Is it a code smell to call public method in private method of the same object instance?
Code smell? Yes, not a really bad one, but a good indicator that the class may have too many responsibilities.
Take it as a sign that the class may need to be broken up into different objects, private methods shouldn't really need to call public methods of the same object, certainly in a clean OO design.
Of course, once you've inspected the class and the reasons for the method call are clear, it may be a perfectly reasonable use, in general you'd expect utility methods for the class to be private, but if one is useful enough to be public and utilised by other methods, I would, generally, expect those methods to be public also.
As with all code smells, this is a motivation for further code inspection, rationalise and maybe refactor, but not a cause for alarm.
NO, no bad smell here.
if we implement interface of a queue with List, is it a bad smell to just call the proper List functions in order to achieve the implementation of queue easily?
if you have something and you want to convert it to something else(like wrapper) then its not a bad smell, its code re-usability with design pattern acted in function level(is a function an object?)
I know this is an old post, but it's something I've been debating at work. I 'do' consider this a code smell, and can't understand why you would ever want to do this. If a private method must call a public method, then the content of the public method should be taken and placed in a private method, which both methods can then call. Why?
The public method may contain tests that aren't necessary once your executing code internally. It might receive a UserObj and want to test user permissions for example.
After a public call, you may have a requirement to lock the object down, if you're using threading, so internally, you wouldn't want to call back out to a public method.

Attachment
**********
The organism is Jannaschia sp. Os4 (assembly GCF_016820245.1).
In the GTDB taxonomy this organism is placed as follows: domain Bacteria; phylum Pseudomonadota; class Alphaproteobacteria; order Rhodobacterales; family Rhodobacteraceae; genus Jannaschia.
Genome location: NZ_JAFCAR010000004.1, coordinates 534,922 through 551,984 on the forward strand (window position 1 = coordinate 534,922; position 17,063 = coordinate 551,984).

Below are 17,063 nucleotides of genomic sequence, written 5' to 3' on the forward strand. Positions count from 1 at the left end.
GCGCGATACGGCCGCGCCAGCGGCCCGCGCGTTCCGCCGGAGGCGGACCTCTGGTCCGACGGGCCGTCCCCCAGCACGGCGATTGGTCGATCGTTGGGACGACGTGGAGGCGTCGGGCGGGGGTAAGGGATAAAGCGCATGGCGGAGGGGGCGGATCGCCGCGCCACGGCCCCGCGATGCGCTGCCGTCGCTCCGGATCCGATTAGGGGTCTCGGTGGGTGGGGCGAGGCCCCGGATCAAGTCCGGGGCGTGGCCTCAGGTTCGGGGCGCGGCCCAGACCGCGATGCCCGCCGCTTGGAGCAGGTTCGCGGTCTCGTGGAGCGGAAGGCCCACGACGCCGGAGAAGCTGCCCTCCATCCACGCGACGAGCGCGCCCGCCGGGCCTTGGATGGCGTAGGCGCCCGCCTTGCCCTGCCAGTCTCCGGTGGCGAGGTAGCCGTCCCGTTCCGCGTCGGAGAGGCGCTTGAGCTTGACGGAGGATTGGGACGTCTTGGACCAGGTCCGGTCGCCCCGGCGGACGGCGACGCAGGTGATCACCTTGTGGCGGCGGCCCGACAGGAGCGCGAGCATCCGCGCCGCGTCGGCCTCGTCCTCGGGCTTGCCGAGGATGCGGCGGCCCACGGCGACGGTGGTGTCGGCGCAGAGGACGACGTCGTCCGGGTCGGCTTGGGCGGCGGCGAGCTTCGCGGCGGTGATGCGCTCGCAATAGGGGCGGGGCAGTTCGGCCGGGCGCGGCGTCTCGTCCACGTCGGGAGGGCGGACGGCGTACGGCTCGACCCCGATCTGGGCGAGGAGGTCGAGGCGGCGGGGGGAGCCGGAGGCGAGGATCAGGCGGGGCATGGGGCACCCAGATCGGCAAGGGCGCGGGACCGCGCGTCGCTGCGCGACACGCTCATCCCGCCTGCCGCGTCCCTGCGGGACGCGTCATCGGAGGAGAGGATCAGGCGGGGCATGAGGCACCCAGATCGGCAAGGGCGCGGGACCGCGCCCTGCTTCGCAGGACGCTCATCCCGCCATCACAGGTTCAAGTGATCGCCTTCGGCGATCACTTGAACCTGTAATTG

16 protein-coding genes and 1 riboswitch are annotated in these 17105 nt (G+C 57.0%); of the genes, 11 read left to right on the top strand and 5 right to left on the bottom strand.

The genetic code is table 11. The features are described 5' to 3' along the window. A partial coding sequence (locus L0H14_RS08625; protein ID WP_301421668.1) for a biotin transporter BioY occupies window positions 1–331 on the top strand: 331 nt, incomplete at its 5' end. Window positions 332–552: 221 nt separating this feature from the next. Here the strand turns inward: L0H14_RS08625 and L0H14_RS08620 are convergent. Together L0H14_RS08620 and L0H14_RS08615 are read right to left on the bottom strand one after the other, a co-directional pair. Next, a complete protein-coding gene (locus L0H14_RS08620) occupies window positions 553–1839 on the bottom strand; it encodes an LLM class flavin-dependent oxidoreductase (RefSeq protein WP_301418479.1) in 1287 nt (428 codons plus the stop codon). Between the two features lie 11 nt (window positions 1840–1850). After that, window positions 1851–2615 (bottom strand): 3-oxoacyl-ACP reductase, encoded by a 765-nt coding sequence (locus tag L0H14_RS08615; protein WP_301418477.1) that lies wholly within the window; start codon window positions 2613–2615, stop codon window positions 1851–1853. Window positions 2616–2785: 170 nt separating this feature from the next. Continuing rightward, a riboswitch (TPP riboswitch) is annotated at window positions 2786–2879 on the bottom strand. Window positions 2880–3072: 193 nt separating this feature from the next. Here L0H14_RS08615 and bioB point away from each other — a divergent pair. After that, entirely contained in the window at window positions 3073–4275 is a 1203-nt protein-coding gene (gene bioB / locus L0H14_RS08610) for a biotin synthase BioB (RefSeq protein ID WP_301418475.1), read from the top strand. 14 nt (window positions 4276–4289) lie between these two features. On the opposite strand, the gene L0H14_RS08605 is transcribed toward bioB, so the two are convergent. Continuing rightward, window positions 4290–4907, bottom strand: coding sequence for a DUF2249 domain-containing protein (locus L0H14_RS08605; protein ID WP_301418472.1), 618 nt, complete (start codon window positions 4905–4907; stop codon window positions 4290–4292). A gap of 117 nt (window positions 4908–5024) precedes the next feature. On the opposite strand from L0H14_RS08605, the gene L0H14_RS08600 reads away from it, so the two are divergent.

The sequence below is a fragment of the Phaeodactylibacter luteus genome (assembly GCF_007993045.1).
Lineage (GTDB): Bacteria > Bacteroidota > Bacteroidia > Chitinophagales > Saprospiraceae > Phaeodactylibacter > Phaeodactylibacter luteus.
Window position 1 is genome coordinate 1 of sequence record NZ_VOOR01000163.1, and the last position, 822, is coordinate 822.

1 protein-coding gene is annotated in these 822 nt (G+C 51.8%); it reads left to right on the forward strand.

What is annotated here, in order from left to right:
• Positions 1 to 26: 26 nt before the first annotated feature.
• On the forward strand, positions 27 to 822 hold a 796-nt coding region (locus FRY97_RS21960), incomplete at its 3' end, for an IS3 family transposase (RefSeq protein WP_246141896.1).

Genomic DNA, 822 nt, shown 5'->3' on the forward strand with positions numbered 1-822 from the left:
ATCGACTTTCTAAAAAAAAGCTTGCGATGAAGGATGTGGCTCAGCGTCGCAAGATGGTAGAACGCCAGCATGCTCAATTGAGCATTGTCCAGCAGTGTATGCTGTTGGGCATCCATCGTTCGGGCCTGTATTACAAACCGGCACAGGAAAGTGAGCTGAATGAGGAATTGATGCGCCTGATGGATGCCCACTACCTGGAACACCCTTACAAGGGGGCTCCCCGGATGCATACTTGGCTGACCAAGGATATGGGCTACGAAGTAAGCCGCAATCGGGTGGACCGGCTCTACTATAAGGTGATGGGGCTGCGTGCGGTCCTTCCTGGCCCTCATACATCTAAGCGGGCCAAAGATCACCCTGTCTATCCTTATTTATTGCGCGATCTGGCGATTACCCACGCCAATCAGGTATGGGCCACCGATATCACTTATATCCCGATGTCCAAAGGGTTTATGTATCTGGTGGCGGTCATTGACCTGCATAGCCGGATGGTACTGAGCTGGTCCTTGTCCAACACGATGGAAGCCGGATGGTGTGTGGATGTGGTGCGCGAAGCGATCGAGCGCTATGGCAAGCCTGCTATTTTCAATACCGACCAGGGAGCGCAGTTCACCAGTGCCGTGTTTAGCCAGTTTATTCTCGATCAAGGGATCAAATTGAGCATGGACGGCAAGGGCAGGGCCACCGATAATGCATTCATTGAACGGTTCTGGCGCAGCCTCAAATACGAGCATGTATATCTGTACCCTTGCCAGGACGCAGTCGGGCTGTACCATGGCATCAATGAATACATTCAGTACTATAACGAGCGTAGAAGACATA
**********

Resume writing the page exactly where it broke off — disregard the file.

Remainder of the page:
More likely to introduce circular errors and infinite loops and out of mem exceptions in my opinion.
Plain and simply, bad design and "lazy". Public methods provide access to the outside world. There's no reason to walk back outside when you're already inside.
Imagine the opposite. You are in a private method and you need functionality in a public method What if you couldn't call that public method from the private one. What would you do?
- Create a duplicate private method? No
- Create a special public method for the occassion? No
- Call a special private method that can call public methods? No
- Some sort of super that can do this? No
The answer is clearly that when you want the functionality in a public method you should be able to call that method from methods of this class or from other classes.
In my code I often create lazy load getters, which is to say the object gets initialized the first time it's requested and thereafter reuses the same instantiated object. However, an object instantiated using a lazy load implies that it may not necessarily be instantiated at any given point. Rather than wrap my head around the sequence of calls such that I know that that object is already instantiated or repeating the same code of a lazy load inside another method, I simply call the lazy loader whenever I need that object.
Just as you can use public methods in a smart way, you can also use them incorrectly. An example of this might be a public method which processes its parameters before calling another private method. It would be a mistake to call that public method casually simply because you have the same parameters. The mistake is subtle but it's a design error more than anything else and requires that you learn to manage with the parameters of the internal method rather than the parameters of the public method.
So to answer your question, it's certainly not bad code if you use it correctly.
The question you need to ask yourself is why does your class have the same need as clients of your class? Usually a class has very different needs from its clients. So yes, this is an indication that you have either
(a) exposed something publicly that should be private; or
(b) the class's behavior isn't narrow enough (think single responsibility principle).